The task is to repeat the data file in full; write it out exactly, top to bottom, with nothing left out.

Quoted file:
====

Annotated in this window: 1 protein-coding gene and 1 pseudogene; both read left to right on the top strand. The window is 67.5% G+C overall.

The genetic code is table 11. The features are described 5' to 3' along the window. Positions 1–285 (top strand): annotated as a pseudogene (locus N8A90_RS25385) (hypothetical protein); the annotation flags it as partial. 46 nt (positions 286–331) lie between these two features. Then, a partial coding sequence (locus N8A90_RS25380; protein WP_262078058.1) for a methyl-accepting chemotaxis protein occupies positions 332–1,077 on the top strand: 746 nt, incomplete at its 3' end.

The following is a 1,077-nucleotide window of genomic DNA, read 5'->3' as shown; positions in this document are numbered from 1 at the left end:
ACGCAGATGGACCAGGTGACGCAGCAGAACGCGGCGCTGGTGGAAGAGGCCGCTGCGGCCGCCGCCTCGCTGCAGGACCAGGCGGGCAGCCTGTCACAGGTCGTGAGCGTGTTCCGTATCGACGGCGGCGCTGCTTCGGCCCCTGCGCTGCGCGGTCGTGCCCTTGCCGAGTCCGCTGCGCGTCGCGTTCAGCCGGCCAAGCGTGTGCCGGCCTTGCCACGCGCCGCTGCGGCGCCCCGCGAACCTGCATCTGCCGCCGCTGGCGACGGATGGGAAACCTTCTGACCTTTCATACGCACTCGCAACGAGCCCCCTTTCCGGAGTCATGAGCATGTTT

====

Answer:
Annotated in this window: 1 protein-coding gene and 1 pseudogene; both read left to right on the top strand. The window is 67.5% G+C overall.

The genetic code is table 11. The features are described 5' to 3' along the window. Positions 1–285 (top strand): annotated as a pseudogene (locus N8A90_RS25385) (hypothetical protein); the annotation flags it as partial. 46 nt (positions 286–331) lie between these two features. Then, a partial coding sequence (locus N8A90_RS25380; protein WP_262078058.1) for a methyl-accepting chemotaxis protein occupies positions 332–1,077 on the top strand: 746 nt, incomplete at its 3' end.

The following is a 1,077-nucleotide window of genomic DNA, read 5'->3' as shown; positions in this document are numbered from 1 at the left end:
ACGCAGATGGACCAGGTGACGCAGCAGAACGCGGCGCTGGTGGAAGAGGCCGCTGCGGCCGCCGCCTCGCTGCAGGACCAGGCGGGCAGCCTGTCACAGGTCGTGAGCGTGTTCCGTATCGACGGCGGCGCTGCTTCGGCCCCTGCGCTGCGCGGTCGTGCCCTTGCCGAGTCCGCTGCGCGTCGCGTTCAGCCGGCCAAGCGTGTGCCGGCCTTGCCACGCGCCGCTGCGGCGCCCCGCGAACCTGCATCTGCCGCCGCTGGCGACGGATGGGAAACCTTCTGACCTTTCATACGCACTCGCAACGAGCCCCCTTTCCGGAGTCATGAGCATGTTT